Tram lights cause chaos at Haymarket junction

Taxi driver John Beaton says his passengers are being hit in the pocket by the snarl-ups at the Haymarket junction. Picture: Jane Barlow
Taxi driver John Beaton says his passengers are being hit in the pocket by the snarl-ups at the Haymarket junction. Picture: Jane Barlow
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TRAFFIC lights which give priority to trams are causing chaos at one of Edinburgh’s busiest junctions, it was claimed today.

The automatic green light given to trams at Haymarket is leading to tailbacks and delays of nearly a quarter of an hour.

Taxi drivers claim fed-up passengers are being hit in the pocket due to journey times jumping up.

Their fears are underpinned by a News probe which found some taxis were taking as long as 12 minutes to negotiate a 350-yard length of road.

One cabbie, John Beaton, said motorists held up as one tram passed through the junction could miss out on their phase of the lights if another tram appeared in the opposite direction immediately afterwards.

And he argued instead of easing the Capital’s traffic problems, the trams were now making them worse – while other cabbies said there were similar problems caused by lights at Waverley Bridge.

Mr Beaton, 55, who drives for City Cabs, said: “It took me nine minutes to go from Haymarket Station to Coates Crescent the other morning, costing my customer an extra £1.50.

“If someone got a taxi at Haymarket and wanted to go to Shandwick Place it would probably normally cost about £2.60, but waiting for a tram to pass adds 25p a minute, so that could easily double the fare.”

Trams have automatic priority at traffic lights along the entire route in a bid to guarantee consistent journey times. But the council admitted it was now “refining” signal timings to ease the effect on other traffic.

Mr Beaton, who has been a taxi driver for 11 years, said: “During peak periods, you can be sitting at the traffic lights and a tram comes one way, then a couple of minutes later there’s another one in the opposite direction and you can easily be sitting there for six or seven minutes with the lights at red.

“The trams are supposedly being brought in to ease the city’s traffic problems, but I feel they are making them worse. The Haymarket area is a joke when trams are passing.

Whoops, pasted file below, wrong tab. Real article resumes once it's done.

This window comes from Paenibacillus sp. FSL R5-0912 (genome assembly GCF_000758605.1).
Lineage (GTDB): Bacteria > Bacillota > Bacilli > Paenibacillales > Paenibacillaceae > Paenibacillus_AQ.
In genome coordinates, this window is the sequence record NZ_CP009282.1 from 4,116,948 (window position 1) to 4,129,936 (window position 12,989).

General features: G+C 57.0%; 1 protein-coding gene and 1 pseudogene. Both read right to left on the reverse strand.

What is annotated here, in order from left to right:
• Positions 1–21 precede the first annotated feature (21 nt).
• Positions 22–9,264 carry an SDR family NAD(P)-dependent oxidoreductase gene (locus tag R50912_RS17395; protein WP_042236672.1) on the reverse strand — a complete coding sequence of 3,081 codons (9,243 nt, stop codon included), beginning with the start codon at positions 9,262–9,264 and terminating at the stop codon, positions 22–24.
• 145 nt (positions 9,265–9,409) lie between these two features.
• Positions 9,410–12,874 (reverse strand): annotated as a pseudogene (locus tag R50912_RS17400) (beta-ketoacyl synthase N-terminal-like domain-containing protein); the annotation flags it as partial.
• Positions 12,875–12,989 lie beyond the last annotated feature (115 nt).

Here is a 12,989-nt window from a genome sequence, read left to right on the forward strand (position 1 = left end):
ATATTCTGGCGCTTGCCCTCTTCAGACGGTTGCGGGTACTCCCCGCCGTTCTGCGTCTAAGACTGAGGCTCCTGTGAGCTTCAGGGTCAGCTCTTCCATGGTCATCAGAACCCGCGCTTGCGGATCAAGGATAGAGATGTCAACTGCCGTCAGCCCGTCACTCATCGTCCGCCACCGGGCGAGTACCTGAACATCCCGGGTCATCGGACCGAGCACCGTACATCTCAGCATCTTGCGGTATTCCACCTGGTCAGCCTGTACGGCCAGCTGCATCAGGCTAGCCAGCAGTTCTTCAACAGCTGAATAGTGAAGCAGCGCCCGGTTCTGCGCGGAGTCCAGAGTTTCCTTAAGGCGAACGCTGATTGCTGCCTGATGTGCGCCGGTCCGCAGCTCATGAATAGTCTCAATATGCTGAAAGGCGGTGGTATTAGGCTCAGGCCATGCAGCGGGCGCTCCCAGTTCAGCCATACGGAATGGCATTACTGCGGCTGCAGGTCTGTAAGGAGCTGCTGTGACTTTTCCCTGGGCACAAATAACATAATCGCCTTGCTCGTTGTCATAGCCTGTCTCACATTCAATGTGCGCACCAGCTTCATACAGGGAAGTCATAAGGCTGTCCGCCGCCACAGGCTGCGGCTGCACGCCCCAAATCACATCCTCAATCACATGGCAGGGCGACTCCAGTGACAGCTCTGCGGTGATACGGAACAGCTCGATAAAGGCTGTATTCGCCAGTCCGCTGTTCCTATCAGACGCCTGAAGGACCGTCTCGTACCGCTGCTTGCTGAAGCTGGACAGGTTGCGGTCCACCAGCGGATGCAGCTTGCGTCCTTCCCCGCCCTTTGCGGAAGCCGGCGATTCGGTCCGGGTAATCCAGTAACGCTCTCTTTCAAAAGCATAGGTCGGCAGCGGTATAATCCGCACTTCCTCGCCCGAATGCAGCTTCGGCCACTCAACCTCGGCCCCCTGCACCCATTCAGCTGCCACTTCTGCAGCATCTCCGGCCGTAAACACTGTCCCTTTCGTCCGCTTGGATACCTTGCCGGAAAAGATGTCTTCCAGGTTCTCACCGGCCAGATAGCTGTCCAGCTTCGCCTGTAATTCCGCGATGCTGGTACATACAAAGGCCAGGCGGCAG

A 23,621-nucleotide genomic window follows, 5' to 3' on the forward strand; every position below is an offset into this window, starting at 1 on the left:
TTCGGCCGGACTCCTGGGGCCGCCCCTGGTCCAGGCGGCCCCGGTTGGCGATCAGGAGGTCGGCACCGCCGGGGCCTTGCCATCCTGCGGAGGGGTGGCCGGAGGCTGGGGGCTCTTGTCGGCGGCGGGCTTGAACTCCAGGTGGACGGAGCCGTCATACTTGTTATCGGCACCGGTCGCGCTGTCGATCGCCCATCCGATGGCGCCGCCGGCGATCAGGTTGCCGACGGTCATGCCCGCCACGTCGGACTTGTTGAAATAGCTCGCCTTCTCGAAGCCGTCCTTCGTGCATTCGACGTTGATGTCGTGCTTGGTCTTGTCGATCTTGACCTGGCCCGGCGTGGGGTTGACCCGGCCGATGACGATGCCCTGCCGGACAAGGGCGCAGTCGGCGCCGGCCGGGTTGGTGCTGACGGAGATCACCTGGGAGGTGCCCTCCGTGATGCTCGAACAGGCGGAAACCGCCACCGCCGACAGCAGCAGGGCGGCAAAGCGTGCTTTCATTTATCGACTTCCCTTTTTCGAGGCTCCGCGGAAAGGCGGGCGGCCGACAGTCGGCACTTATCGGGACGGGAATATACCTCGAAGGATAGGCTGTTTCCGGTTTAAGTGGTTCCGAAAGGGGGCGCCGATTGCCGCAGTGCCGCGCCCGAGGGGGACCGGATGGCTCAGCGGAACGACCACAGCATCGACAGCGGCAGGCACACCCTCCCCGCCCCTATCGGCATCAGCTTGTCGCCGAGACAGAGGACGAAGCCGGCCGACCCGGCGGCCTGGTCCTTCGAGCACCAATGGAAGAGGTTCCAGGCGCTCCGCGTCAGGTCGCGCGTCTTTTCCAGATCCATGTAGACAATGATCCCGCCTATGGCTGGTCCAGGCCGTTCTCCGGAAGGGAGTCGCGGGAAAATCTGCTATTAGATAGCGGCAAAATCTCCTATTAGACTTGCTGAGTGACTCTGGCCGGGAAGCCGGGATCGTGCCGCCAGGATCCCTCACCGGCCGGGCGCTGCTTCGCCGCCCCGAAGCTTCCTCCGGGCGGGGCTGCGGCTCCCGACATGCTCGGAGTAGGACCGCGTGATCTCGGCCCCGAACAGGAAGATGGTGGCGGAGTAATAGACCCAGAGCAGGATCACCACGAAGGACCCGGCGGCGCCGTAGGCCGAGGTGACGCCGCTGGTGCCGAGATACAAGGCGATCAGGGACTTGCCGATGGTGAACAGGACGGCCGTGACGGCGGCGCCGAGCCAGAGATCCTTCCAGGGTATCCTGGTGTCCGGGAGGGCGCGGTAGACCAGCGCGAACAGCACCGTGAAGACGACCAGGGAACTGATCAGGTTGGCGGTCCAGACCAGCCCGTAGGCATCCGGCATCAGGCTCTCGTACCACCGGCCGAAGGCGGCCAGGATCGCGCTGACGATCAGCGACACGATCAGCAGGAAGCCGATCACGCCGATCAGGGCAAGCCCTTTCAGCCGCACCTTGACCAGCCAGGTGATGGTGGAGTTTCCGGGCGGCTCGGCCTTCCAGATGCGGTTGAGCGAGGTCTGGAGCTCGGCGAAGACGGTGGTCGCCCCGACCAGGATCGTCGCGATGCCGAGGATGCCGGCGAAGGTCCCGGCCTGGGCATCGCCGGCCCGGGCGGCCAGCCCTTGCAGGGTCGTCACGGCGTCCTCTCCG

“As a taxi driver, it means my fares go up. Earlier this week I ended up knocking £2 off one passenger’s fare. I didn’t have to, but I understood his annoyance because I was annoyed too.”

Grant McKeeman, owner of the Copymade print shop in West Maitland Street, said there was no doubt the traffic lights were taking longer.

He said: “I rarely bring my car in but I have had the car in for the last couple of days and it took me four minutes to get through Western Corner, through Haymarket Station and then another 12 minutes to get from the station to the traffic lights [at West Maitland Street].

“We hear what goes on – horns tooting all day, people in the wrong lanes – and, for me, it’s a matter of time until someone gets killed out there.”

Cab driver Graham McNeil, 45, said: “It’s a shambles. A few days ago during morning rush hour, the traffic was tailed back from West Maitland Street as far as the old Donaldson’s school. If you catch a couple of passing trams, you can be stuck at a red for four minutes.”

Neil Greig, director of policy and research at the Institute of Advanced Motorists, said: “We would expect trams to get priority, but a wait of six or seven minutes is fairly excessive.

“That means traffic sitting, churning out pollution in the city centre. We would hope this is just a teething problem.”

A council spokeswoman said: “As part of the ongoing testing we are working to refine signal timings in order to balance green time for all.”